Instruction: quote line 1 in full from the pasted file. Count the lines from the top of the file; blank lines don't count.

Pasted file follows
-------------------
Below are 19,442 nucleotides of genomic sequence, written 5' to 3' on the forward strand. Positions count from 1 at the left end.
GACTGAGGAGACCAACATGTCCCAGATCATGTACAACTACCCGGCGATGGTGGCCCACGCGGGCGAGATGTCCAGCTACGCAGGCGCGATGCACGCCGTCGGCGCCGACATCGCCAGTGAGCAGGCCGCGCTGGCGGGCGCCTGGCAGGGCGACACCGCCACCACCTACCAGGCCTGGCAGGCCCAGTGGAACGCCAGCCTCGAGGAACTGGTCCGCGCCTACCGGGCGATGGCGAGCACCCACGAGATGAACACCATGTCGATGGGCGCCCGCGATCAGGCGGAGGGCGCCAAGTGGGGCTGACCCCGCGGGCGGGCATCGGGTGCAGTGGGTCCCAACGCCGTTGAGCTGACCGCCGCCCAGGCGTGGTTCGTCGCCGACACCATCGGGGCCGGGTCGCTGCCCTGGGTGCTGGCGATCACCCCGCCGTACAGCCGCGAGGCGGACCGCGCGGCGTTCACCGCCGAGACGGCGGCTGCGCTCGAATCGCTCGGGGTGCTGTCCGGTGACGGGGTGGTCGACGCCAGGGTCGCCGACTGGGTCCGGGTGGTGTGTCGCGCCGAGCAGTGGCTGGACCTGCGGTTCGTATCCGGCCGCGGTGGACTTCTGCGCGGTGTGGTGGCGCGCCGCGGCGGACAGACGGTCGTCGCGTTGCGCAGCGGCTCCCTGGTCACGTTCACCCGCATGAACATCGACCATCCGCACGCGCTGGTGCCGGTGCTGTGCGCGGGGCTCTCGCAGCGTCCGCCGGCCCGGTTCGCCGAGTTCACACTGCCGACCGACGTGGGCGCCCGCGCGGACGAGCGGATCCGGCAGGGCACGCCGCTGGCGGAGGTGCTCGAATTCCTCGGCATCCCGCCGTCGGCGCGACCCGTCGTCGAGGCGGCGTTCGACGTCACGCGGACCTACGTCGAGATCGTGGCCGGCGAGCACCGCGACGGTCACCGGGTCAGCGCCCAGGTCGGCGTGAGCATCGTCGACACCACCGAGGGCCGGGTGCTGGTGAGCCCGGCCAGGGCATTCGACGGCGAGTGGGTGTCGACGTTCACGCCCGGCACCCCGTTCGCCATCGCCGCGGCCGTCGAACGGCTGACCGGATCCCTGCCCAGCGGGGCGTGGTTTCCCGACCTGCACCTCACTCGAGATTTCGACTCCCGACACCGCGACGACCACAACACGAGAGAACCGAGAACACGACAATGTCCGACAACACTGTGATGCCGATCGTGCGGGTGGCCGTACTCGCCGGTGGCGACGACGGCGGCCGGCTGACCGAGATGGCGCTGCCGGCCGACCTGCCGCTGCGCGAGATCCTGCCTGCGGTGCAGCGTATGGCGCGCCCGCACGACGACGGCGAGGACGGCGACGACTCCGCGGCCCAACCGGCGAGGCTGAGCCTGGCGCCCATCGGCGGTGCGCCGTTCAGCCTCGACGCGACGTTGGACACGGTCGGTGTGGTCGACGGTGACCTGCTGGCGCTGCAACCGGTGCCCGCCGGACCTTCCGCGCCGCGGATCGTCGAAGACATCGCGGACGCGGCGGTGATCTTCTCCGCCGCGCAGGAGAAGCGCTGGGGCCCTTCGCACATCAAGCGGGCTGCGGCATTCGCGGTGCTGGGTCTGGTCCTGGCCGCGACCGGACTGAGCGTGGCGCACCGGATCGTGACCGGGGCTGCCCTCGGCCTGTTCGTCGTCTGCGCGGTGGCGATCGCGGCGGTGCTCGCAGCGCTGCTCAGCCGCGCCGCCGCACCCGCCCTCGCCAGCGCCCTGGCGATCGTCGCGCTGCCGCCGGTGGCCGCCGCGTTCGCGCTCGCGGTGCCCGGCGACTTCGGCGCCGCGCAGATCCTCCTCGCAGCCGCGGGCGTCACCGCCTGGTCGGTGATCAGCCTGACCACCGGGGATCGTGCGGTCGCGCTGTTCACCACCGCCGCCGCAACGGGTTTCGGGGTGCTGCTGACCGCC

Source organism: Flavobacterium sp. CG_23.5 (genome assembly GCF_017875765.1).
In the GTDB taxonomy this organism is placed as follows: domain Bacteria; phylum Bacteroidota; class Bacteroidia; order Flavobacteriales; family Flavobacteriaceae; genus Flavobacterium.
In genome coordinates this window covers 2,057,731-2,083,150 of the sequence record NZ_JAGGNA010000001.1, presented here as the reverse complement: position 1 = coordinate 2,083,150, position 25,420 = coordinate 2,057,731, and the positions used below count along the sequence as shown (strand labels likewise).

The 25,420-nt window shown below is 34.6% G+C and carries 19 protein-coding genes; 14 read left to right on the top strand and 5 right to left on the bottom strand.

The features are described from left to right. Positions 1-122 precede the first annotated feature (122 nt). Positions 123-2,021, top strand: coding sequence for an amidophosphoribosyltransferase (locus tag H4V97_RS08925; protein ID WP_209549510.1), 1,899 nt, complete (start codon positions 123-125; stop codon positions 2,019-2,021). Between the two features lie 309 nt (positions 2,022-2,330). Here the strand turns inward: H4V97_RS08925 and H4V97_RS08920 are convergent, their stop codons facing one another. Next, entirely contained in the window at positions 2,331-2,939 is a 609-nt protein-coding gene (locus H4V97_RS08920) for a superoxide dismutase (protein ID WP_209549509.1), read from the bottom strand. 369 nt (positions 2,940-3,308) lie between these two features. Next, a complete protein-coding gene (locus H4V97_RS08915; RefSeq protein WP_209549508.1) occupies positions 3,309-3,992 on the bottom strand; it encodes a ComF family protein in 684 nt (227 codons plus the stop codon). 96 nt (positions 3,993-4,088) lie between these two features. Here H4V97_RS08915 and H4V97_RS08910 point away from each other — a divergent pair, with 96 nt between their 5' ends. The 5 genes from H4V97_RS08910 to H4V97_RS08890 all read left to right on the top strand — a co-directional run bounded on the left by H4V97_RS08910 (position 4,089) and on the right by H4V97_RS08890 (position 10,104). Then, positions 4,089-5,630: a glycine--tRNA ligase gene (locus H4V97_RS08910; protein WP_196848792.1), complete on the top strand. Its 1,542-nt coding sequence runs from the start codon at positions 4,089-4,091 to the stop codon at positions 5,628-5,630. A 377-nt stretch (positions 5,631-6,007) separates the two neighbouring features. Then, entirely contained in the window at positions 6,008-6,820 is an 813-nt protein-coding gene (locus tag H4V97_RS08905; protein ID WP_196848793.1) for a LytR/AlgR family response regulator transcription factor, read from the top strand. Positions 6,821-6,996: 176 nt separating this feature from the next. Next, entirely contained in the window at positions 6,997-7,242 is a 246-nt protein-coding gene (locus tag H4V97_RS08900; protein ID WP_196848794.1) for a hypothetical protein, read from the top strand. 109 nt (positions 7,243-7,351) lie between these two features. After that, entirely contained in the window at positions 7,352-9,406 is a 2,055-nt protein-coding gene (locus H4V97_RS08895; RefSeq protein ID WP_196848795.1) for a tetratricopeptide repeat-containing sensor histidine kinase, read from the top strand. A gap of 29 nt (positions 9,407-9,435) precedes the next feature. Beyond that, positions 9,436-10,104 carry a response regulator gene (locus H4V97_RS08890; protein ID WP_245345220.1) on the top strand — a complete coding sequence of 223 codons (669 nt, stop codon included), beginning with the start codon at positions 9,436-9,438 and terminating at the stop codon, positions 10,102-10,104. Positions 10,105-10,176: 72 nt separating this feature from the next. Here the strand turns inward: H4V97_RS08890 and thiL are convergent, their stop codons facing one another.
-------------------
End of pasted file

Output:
Below are 19,442 nucleotides of genomic sequence, written 5' to 3' on the forward strand. Positions count from 1 at the left end.